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California school to keep ‘Arabs,’ may change mascot

AP

School officials in Southern California say a high school’s “Arabs” nickname is here to stay, but its divisive costumed mascot may undergo a face-lift.

The Coachella Valley Unified School District held a special meeting Friday night to address the recent dispute over the Coachella Valley High School Arabs and their bearded, snarling mascot with a large hooked nose who wears a traditional head covering.

Superintendent Darryl Adams said changing the Arabs name, used since the 1920s by the school in this town east of Palm Springs, is off the table, the Desert Sun newspaper reported.

District officials plan to meet this week with the American-Arab Anti-Discrimination Committee, a group that has said the mascot is offensive and wants it tossed. The group launched an online petition in an effort to pressure the school to abandon the mascot. So far, 900 people have signed.

Adams said district officials are open to changing the image represented by the mascot and will make an announcement on its future this week.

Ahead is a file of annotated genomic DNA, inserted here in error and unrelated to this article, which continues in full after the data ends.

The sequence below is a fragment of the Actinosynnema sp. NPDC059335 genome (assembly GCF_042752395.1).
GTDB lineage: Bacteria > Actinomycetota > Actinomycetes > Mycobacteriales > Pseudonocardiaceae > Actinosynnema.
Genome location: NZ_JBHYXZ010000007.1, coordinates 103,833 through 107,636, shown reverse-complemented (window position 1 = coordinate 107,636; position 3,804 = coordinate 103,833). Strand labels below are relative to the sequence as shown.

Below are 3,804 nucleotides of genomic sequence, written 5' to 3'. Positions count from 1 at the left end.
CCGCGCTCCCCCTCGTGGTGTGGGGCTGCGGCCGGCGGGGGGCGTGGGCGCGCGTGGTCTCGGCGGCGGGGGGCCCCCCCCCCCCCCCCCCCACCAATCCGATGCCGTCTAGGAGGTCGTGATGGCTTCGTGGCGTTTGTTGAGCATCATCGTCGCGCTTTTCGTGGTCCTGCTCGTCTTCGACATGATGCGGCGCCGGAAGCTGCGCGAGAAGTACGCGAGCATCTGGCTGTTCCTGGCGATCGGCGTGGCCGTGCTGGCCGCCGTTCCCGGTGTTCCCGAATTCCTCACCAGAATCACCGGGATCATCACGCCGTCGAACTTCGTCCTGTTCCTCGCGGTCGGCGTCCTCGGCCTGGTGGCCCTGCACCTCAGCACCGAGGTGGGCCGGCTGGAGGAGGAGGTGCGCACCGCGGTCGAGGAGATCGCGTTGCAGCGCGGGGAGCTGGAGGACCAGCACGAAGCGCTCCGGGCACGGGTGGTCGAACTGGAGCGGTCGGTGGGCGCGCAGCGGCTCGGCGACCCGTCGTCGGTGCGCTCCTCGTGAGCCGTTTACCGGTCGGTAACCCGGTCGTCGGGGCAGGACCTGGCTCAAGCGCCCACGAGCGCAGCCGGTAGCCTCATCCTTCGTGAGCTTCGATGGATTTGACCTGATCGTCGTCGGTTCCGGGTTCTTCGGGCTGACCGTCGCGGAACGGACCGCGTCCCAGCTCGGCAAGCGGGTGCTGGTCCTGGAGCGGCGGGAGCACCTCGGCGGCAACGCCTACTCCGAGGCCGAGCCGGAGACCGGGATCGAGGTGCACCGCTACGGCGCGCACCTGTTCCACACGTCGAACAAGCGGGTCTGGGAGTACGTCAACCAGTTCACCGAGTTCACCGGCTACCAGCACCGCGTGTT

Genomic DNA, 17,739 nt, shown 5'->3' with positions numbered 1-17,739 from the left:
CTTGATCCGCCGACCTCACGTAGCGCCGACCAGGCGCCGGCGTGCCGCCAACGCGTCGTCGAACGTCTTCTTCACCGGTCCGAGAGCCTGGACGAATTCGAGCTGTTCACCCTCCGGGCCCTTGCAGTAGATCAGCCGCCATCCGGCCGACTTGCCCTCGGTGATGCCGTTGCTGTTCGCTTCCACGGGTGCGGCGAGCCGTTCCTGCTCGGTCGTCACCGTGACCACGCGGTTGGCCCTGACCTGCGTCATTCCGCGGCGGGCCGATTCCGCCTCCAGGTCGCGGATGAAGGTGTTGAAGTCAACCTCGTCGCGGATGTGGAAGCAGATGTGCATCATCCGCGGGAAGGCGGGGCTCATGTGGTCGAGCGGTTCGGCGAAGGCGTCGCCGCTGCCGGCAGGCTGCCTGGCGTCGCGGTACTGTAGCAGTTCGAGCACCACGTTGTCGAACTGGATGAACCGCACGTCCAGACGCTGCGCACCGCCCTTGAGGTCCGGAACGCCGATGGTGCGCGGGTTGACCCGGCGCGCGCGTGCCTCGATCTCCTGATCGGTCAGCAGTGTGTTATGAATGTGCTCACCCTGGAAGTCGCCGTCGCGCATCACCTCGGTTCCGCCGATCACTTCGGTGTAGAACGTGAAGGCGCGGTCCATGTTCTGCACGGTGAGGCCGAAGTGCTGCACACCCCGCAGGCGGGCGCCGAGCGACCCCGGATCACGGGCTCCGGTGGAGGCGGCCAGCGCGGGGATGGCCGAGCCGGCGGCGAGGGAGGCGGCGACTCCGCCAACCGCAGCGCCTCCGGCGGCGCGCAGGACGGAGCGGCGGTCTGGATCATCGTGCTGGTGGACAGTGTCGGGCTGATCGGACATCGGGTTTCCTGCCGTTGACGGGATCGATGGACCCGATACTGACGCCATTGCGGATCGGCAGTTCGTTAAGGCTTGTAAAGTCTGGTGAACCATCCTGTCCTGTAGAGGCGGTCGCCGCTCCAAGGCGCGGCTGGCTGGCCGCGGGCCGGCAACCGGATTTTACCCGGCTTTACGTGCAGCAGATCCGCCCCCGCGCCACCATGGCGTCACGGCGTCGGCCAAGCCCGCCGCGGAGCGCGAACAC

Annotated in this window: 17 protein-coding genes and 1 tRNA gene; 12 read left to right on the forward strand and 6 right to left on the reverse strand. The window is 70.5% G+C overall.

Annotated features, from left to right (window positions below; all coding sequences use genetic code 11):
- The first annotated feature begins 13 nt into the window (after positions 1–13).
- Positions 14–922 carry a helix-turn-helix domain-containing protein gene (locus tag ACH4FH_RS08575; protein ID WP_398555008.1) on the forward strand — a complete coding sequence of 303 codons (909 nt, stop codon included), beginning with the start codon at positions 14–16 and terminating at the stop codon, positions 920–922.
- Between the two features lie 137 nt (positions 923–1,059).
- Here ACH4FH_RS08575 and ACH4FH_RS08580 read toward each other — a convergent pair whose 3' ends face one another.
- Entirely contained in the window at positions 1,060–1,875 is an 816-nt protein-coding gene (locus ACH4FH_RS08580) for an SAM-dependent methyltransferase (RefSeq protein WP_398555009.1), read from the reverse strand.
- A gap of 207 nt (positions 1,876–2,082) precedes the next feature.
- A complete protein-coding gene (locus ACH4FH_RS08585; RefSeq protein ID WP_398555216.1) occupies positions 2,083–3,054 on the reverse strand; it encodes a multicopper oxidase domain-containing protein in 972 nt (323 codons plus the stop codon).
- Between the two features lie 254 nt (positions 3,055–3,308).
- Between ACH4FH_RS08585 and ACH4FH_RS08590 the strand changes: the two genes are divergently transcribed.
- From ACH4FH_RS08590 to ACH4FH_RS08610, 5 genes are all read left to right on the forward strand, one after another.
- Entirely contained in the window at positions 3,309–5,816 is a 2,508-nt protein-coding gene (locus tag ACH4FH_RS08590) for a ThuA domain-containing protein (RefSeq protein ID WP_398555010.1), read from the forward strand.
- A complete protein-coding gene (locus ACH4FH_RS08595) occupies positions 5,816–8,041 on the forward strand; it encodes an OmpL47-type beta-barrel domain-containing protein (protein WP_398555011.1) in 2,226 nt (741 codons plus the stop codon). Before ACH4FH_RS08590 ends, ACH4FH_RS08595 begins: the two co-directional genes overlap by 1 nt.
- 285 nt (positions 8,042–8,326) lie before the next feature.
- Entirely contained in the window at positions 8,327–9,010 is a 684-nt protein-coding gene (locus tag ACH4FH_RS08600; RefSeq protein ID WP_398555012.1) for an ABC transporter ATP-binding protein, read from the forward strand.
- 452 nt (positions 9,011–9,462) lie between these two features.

In a letter to the newspaper earlier last week, Adams said the mascot “was never intended to dishonor or ridicule anyone.”

“A mascot chosen to show reverence and honor for the customs of prideful Middle Eastern peoples throughout our region, now provokes negative feelings, and this must be addressed,” Adams wrote.

The Arab mascot has existed since the 1920s and was chosen to recognize the Coachella Valley’s reliance on date farming, traditionally a Middle Eastern crop.

The U.S. Department of Agriculture imported date palm shoots from Algeria, Iraq and other Middle Eastern countries to create orchards in the desert climate. The region also attracted some Arab immigrants — mostly of Lebanese background — who were involved in date farming and ran stores.

Over the years, the mascot evolved from a turban-wearing horseman carrying a lance to a standing figure with a scowl and a traditional head covering.

The mascot came under fire earlier this month when the American-Arab Anti-Discrimination Committee sent a letter to the school district complaining that the mascot, which appears in school murals and at football games, was stereotypical.

The dispute comes at a time when Native American activists are demanding that Washington’s National Football League team drop its Redskins moniker, which they consider offensive. Many high school and college teams have stopped using Indian-themed mascots.